Quit Parking Like A Jackass

My home is located next to a small park that includes a children’s play area, a sand box, a small pond, and a large empty field.  The main entrance to the park is via a sidewalk that is situated on the lot between my house and the neighbors to the left of me on the cul-de-sac (if you are standing inside my house), and there is no designated parking lot.  Which means my cul-de-sac IS the default parking place for park activities.  As our cul-de-sac is on a main road in to our subdivision (and that is immediately off of a very busy thoroughfare) there is no street parking available unless you travel about 3 blocks, or park across the street in the library or elementary school parking lots.

Living next to the park comes with perks.  Mainly that I have unobstructed views on the south side of my home and I don’t have neighbors that are 5 feet from my lot line.  We can walk over to the pond and go fishing with relative ease.  And my kids can play at the playground with the friends without me having to drive anywhere.

Then there is the downside.  The garbage that makes its way in to my yard.  The bored teens in the summer who sneak down to the picnic area after dark, shoot off fireworks, etc.  The foot traffic through my yard that I have tried to quell with extended my fence and planting more shrubbery.  But what I can’t seem to resolve is people parking like jackasses.

You know what I’m talking about.  Those that cannot park their vehicle – regardless of size because it’s not just the minivan moms – on a curved curb without ending up with tires in the grass of whatever house they are attempting to park in front of.

Then you have those that will block half of your driveway and then get indignant with you when you ask them to move.

But this is my favorite :

Cul De Sac Parking

The person that parks IN THE MIDDLE OF THE CUL-DE-SAC.  When there is no parking left in the closest possible space to the park, they just decide to stop in the middle of the cul-de-sac and leave their car there!

There’s no round-about.  There is no where legally for these people to park.  They just create their own parking space –  residents who need to get in and out of their driveways be dammed!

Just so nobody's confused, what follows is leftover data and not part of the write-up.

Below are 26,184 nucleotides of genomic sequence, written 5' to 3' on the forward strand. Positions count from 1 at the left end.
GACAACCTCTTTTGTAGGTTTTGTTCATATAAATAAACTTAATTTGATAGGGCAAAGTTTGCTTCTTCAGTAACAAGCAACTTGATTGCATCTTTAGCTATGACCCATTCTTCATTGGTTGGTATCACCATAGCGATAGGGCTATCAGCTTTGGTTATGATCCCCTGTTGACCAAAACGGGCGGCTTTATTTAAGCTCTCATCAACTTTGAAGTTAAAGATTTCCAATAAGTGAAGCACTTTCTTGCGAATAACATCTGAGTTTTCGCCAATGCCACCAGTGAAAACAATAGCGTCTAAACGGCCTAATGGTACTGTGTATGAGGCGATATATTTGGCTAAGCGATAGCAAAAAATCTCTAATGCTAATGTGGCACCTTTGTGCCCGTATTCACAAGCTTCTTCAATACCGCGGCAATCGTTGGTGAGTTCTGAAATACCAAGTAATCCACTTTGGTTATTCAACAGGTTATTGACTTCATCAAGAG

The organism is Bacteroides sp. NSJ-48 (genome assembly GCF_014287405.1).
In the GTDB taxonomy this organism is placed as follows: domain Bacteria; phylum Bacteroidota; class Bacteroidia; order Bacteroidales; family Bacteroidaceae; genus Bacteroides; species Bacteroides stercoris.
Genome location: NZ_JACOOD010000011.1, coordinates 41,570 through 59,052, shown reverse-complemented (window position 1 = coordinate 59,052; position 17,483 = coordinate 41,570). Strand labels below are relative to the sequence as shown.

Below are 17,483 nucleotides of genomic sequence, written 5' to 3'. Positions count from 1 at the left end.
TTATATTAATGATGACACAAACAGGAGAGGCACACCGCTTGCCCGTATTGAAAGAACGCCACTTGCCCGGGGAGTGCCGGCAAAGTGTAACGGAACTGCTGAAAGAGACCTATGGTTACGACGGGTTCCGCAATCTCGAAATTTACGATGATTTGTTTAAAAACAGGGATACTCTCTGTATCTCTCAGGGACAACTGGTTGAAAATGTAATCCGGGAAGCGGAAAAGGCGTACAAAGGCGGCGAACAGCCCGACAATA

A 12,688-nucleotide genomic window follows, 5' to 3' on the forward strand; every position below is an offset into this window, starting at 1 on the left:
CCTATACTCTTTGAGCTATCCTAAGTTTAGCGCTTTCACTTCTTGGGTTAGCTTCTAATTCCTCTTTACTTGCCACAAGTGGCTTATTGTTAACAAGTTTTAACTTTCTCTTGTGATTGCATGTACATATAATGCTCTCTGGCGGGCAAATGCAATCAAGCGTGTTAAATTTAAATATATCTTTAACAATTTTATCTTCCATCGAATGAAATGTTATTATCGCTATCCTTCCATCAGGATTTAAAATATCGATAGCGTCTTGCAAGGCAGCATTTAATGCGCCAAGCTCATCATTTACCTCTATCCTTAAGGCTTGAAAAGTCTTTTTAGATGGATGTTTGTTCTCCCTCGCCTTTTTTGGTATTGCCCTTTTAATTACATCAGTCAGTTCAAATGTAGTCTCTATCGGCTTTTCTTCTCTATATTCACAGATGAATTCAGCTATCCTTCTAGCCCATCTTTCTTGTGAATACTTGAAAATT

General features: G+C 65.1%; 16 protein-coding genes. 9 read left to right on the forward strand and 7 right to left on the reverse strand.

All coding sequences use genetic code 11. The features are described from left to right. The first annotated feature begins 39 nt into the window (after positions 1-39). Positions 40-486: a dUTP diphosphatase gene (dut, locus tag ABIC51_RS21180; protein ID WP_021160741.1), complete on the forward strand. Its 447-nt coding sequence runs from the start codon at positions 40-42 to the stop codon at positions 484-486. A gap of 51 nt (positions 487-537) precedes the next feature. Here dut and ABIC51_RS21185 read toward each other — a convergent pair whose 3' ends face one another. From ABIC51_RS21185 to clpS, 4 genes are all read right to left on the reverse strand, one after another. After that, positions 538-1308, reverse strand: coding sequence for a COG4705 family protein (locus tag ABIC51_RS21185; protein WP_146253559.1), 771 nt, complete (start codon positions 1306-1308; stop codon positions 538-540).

For a decade, I have called the park police and the regular police department.  Sometimes they will show up and ask the offender to move their car and that’s the end of it.  I’ve begged the city to put No Parking signs up in certain places to ease the traffic congestion.  No dice.  Despite being assured from both the local school district and park district that no sanctioned sporting events would be happening in this park because of the parking limitations, every year there is soccer or football practice in the park for 4-6 weeks in the spring and the fall.  I’ve walked over to the park and spoken to the various football or soccer coaches, asking if they would speak to their team parents about proper parking.  They don’t care.

This year, there has been pee-wee football every Tuesday night for the last several weeks.  And I’m not talking about a practice.  I’m talking about full on games.  With parents running up and down the “sidelines” and little kids peeing in my bushes (I’m not kidding – I’ve watched it happen) because there is no bathroom facilities.


Tonight, I took matters in to my own hands and wrote this note:


And yes, I left it on their windshield.

Please don't park like a jackass

As you can see from my note, there is a very good reason that I complain about the parking situation as much as I do – and it’s not just about my lawn or blocking my driveway.  I’ve been in the position of needing emergency services at my home in a life or death situation.  I was fortunate enough that there were no cars blocking the cul-de-sac the day my father had a heart attack.  The fire department, ambulance services and the police department were able to get to my home in under 5 minutes.  Had they needed to stop at the entrance of the cul-de-sac and carry their equipment to my home (which would have been about a block), it would have delayed the treatment that my father received that day.


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